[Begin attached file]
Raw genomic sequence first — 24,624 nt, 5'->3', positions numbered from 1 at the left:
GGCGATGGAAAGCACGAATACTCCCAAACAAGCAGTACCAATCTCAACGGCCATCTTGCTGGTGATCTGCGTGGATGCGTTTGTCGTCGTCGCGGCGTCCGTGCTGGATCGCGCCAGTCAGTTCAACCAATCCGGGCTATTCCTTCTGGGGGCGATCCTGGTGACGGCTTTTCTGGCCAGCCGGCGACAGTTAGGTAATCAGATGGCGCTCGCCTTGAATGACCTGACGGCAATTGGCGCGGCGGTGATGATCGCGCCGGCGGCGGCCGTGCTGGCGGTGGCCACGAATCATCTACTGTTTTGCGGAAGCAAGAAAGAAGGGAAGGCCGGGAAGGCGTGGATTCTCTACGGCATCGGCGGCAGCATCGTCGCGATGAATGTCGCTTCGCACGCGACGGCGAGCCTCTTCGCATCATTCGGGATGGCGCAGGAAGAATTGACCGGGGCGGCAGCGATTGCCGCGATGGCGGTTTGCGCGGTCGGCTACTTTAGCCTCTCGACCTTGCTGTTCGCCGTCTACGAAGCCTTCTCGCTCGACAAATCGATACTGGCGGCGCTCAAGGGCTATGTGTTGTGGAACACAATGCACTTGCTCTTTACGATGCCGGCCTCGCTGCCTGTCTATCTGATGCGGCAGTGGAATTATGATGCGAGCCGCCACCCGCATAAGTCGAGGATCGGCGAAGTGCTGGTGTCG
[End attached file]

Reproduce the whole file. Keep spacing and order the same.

Raw genomic sequence first — 24,624 nt, 5'->3', positions numbered from 1 at the left:
GGCGATGGAAAGCACGAATACTCCCAAACAAGCAGTACCAATCTCAACGGCCATCTTGCTGGTGATCTGCGTGGATGCGTTTGTCGTCGTCGCGGCGTCCGTGCTGGATCGCGCCAGTCAGTTCAACCAATCCGGGCTATTCCTTCTGGGGGCGATCCTGGTGACGGCTTTTCTGGCCAGCCGGCGACAGTTAGGTAATCAGATGGCGCTCGCCTTGAATGACCTGACGGCAATTGGCGCGGCGGTGATGATCGCGCCGGCGGCGGCCGTGCTGGCGGTGGCCACGAATCATCTACTGTTTTGCGGAAGCAAGAAAGAAGGGAAGGCCGGGAAGGCGTGGATTCTCTACGGCATCGGCGGCAGCATCGTCGCGATGAATGTCGCTTCGCACGCGACGGCGAGCCTCTTCGCATCATTCGGGATGGCGCAGGAAGAATTGACCGGGGCGGCAGCGATTGCCGCGATGGCGGTTTGCGCGGTCGGCTACTTTAGCCTCTCGACCTTGCTGTTCGCCGTCTACGAAGCCTTCTCGCTCGACAAATCGATACTGGCGGCGCTCAAGGGCTATGTGTTGTGGAACACAATGCACTTGCTCTTTACGATGCCGGCCTCGCTGCCTGTCTATCTGATGCGGCAGTGGAATTATGATGCGAGCCGCCACCCGCATAAGTCGAGGATCGGCGAAGTGCTGGTGTCG